Mane man Michael Bolton, 44, was stressed. If he de-tressed, he guessed, his fans would be depressed and his career messed. Then came a 1996 McCall's magazine survey in which 56% of 5,000 respondents said he was due for a redo. The decision to snip "was a combination of feedback and his feeling it was time," says Bolton's fashion stylist Gemina Aboitiz, who was with him in a suite at the Beverly Hills Hotel last July for what was billed as merely a private "consultation" with hairstylist Chris McMillan, the creator of Jennifer Aniston's much-copied cut. "But we were really hoping that we could just cut it then and there," Aboitiz admits. Bolton, a divorced father of three daughters who had worn his hair long since his teens, bit the bullet. "We were holding Michael's hand," says Aboitiz. "Afterward I think he was pinching himself, because he felt it looked really good." (Who knows if Bolton's reported girlfriend, actress Ashley Judd, agreed? She told USA Today that the coif "speaks for itself.")
With less hair obscuring the view, Bolton's sophisticated sense of style—he favors streamlined clothing from Armani, Gucci and Prada—is suddenly apparent. "He always had taste," says Aboitiz, "but things look twice as good on him now." To twice the fan base, judging from last November's Cable ACE Awards. "Two guys almost kissed me tonight!" Bolton marveled. "Hottie or hunk, I'll take whatever stuff people are calling me."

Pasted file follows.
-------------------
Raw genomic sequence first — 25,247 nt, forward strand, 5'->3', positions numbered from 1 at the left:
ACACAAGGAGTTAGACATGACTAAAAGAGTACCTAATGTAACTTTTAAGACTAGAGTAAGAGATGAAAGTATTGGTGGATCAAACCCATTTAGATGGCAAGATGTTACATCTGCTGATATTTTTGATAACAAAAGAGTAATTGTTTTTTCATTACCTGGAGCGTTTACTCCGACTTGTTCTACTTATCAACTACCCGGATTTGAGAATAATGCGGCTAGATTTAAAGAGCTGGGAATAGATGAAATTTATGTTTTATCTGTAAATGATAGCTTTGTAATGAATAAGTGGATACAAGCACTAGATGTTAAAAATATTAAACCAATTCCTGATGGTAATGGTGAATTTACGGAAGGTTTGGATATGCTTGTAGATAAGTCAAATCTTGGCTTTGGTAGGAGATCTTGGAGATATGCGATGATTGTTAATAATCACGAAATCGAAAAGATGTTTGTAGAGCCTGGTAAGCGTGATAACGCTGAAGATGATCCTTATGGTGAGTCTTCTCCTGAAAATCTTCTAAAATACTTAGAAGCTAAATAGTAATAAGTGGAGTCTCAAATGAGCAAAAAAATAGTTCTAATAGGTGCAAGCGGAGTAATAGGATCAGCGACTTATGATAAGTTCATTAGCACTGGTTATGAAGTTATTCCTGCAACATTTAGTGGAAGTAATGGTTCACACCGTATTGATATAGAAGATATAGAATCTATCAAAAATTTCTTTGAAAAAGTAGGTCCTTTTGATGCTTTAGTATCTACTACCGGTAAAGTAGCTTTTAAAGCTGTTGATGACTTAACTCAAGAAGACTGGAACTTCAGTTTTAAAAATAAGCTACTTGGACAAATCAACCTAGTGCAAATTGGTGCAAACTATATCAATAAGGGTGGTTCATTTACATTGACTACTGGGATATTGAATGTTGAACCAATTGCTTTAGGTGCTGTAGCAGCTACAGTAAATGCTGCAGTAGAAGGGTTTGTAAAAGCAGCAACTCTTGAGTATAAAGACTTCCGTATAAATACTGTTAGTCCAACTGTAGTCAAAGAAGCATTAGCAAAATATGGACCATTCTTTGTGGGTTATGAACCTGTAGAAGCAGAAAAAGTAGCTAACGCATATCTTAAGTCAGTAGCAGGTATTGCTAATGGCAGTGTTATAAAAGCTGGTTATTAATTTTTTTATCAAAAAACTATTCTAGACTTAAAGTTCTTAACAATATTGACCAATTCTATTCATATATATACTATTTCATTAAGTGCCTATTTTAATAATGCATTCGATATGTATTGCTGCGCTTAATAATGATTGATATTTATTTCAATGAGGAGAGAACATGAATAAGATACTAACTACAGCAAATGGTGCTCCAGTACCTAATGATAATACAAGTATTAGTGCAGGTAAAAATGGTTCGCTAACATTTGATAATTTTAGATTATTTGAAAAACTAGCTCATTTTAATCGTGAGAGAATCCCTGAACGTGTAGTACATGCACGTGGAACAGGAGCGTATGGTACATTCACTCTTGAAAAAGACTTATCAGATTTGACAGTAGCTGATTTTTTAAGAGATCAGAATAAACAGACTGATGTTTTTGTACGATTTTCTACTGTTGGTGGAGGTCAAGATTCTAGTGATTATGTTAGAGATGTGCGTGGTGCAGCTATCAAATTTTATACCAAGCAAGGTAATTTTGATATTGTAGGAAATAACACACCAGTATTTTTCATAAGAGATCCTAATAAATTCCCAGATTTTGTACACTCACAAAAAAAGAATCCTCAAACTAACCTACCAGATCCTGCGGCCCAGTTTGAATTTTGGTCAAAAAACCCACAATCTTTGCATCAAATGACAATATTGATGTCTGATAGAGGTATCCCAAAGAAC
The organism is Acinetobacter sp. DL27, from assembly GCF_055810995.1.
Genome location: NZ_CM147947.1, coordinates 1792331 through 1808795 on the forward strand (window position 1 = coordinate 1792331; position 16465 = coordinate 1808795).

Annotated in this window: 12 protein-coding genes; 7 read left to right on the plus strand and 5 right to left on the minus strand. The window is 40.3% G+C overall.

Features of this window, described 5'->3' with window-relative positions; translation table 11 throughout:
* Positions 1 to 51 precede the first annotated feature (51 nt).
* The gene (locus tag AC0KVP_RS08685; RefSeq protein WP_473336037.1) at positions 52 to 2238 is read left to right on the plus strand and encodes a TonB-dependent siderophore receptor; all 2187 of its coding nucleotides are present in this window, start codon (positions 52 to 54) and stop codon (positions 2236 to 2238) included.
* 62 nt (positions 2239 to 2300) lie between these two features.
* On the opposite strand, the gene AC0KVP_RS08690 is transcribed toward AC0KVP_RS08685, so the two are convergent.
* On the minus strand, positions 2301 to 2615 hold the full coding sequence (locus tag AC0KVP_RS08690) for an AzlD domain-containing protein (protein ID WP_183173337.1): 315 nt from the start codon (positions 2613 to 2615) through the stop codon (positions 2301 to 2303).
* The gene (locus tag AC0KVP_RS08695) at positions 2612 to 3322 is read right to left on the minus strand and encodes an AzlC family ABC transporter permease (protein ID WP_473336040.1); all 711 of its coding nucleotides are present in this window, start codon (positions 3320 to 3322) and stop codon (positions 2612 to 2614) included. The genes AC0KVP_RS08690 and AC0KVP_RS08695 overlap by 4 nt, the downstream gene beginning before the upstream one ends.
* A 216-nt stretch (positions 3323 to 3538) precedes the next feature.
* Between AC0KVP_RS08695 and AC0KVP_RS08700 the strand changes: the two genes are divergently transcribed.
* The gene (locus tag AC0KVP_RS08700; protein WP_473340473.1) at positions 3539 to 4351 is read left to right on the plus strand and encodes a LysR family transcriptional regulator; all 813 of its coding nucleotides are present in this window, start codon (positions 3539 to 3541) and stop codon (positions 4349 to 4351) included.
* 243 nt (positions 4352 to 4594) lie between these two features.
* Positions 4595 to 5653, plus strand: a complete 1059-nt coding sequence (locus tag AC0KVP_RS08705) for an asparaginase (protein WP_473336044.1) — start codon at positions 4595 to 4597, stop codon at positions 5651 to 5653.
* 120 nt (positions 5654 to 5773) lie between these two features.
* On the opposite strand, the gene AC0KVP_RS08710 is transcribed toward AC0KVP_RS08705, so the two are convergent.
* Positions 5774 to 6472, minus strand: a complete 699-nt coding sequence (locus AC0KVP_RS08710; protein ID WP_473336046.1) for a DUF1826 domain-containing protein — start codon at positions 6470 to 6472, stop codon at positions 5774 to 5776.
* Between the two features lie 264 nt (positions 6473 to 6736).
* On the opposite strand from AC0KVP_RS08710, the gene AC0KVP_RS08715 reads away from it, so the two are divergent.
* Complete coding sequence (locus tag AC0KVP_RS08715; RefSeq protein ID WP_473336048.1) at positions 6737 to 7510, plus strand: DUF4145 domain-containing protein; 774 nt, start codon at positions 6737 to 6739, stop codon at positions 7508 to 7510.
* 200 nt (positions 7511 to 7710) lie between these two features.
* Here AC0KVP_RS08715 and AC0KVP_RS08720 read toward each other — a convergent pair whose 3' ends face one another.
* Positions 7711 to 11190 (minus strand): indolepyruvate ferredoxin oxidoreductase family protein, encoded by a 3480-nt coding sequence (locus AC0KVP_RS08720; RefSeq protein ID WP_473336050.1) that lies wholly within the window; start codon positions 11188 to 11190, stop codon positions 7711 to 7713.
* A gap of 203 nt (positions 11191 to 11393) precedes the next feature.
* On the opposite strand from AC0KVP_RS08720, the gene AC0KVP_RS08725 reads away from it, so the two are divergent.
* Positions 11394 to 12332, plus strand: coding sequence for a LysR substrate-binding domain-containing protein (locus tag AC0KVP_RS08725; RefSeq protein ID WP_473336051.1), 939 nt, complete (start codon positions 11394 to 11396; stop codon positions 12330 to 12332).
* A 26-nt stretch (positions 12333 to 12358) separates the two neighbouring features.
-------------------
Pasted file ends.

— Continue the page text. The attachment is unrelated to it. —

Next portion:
For more than 10 years she'd been hitting the high notes in a coiffure to match. So it was an understandably hair-raising experience for country star Reba McEntire to chop her pile of red curls down to size. "I had wanted to cut it for three years but kept hearing, 'No, the fans won't like it,'" recalls McEntire, 42. "It got looking too old for me. I wanted to be the little frisky person that I was and have my hair reflect that. So I went in and looked at a lot of pictures, and I chose one of Meg Ryan on the cover of some big magazine." The new Reba—created by her longtime designer-stylist Sandy Spika—emerged at the 1996 Country Music Awards. "It's lighter in attitude," says McEntire, "kind of like my last album [the platinum What If It's You]."